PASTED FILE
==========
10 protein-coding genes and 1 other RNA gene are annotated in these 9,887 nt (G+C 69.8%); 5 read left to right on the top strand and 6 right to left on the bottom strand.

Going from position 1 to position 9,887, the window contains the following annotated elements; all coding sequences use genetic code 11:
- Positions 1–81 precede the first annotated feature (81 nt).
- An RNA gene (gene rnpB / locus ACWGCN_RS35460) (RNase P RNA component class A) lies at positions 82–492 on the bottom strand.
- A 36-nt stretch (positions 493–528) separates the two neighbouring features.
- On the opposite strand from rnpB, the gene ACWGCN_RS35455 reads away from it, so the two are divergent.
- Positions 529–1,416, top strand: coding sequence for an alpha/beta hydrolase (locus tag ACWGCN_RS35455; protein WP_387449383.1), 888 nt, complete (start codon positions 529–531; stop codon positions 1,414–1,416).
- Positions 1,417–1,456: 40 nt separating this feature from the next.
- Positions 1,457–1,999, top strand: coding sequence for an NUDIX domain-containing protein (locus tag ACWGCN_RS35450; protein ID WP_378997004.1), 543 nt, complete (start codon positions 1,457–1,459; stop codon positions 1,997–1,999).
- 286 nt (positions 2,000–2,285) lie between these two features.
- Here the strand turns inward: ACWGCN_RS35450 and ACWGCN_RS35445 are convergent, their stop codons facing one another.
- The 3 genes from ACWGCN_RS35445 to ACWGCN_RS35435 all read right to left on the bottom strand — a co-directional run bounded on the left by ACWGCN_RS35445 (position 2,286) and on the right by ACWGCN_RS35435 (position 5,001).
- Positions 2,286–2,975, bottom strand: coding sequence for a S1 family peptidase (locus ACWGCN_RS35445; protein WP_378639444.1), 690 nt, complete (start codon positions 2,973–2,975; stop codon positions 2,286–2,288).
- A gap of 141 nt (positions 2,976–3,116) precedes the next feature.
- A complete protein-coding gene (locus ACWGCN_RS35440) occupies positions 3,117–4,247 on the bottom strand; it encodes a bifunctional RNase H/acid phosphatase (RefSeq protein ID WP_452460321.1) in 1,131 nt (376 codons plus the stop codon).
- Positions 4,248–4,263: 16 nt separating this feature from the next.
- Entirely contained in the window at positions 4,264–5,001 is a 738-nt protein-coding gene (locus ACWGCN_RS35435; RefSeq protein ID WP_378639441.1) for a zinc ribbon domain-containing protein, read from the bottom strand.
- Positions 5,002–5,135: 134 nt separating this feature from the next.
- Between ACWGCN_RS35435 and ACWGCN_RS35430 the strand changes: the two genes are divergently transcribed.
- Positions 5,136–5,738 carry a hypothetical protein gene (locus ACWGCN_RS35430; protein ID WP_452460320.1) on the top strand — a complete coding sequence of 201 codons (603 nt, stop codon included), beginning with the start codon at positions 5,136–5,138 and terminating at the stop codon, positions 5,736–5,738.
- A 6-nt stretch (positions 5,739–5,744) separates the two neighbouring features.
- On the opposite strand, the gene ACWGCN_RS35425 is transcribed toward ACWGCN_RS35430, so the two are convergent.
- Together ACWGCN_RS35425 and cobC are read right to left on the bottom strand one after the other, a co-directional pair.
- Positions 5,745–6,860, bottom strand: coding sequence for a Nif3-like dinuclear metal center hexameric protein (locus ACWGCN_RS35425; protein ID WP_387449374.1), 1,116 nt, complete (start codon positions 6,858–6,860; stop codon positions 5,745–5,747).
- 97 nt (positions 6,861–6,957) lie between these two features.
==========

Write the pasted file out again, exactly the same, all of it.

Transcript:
10 protein-coding genes and 1 other RNA gene are annotated in these 9,887 nt (G+C 69.8%); 5 read left to right on the top strand and 6 right to left on the bottom strand.

Going from position 1 to position 9,887, the window contains the following annotated elements; all coding sequences use genetic code 11:
- Positions 1–81 precede the first annotated feature (81 nt).
- An RNA gene (gene rnpB / locus ACWGCN_RS35460) (RNase P RNA component class A) lies at positions 82–492 on the bottom strand.
- A 36-nt stretch (positions 493–528) separates the two neighbouring features.
- On the opposite strand from rnpB, the gene ACWGCN_RS35455 reads away from it, so the two are divergent.
- Positions 529–1,416, top strand: coding sequence for an alpha/beta hydrolase (locus tag ACWGCN_RS35455; protein WP_387449383.1), 888 nt, complete (start codon positions 529–531; stop codon positions 1,414–1,416).
- Positions 1,417–1,456: 40 nt separating this feature from the next.
- Positions 1,457–1,999, top strand: coding sequence for an NUDIX domain-containing protein (locus tag ACWGCN_RS35450; protein ID WP_378997004.1), 543 nt, complete (start codon positions 1,457–1,459; stop codon positions 1,997–1,999).
- 286 nt (positions 2,000–2,285) lie between these two features.
- Here the strand turns inward: ACWGCN_RS35450 and ACWGCN_RS35445 are convergent, their stop codons facing one another.
- The 3 genes from ACWGCN_RS35445 to ACWGCN_RS35435 all read right to left on the bottom strand — a co-directional run bounded on the left by ACWGCN_RS35445 (position 2,286) and on the right by ACWGCN_RS35435 (position 5,001).
- Positions 2,286–2,975, bottom strand: coding sequence for a S1 family peptidase (locus ACWGCN_RS35445; protein WP_378639444.1), 690 nt, complete (start codon positions 2,973–2,975; stop codon positions 2,286–2,288).
- A gap of 141 nt (positions 2,976–3,116) precedes the next feature.
- A complete protein-coding gene (locus ACWGCN_RS35440) occupies positions 3,117–4,247 on the bottom strand; it encodes a bifunctional RNase H/acid phosphatase (RefSeq protein ID WP_452460321.1) in 1,131 nt (376 codons plus the stop codon).
- Positions 4,248–4,263: 16 nt separating this feature from the next.
- Entirely contained in the window at positions 4,264–5,001 is a 738-nt protein-coding gene (locus ACWGCN_RS35435; RefSeq protein ID WP_378639441.1) for a zinc ribbon domain-containing protein, read from the bottom strand.
- Positions 5,002–5,135: 134 nt separating this feature from the next.
- Between ACWGCN_RS35435 and ACWGCN_RS35430 the strand changes: the two genes are divergently transcribed.
- Positions 5,136–5,738 carry a hypothetical protein gene (locus ACWGCN_RS35430; protein ID WP_452460320.1) on the top strand — a complete coding sequence of 201 codons (603 nt, stop codon included), beginning with the start codon at positions 5,136–5,138 and terminating at the stop codon, positions 5,736–5,738.
- A 6-nt stretch (positions 5,739–5,744) separates the two neighbouring features.
- On the opposite strand, the gene ACWGCN_RS35425 is transcribed toward ACWGCN_RS35430, so the two are convergent.
- Together ACWGCN_RS35425 and cobC are read right to left on the bottom strand one after the other, a co-directional pair.
- Positions 5,745–6,860, bottom strand: coding sequence for a Nif3-like dinuclear metal center hexameric protein (locus ACWGCN_RS35425; protein ID WP_387449374.1), 1,116 nt, complete (start codon positions 6,858–6,860; stop codon positions 5,745–5,747).
- 97 nt (positions 6,861–6,957) lie between these two features.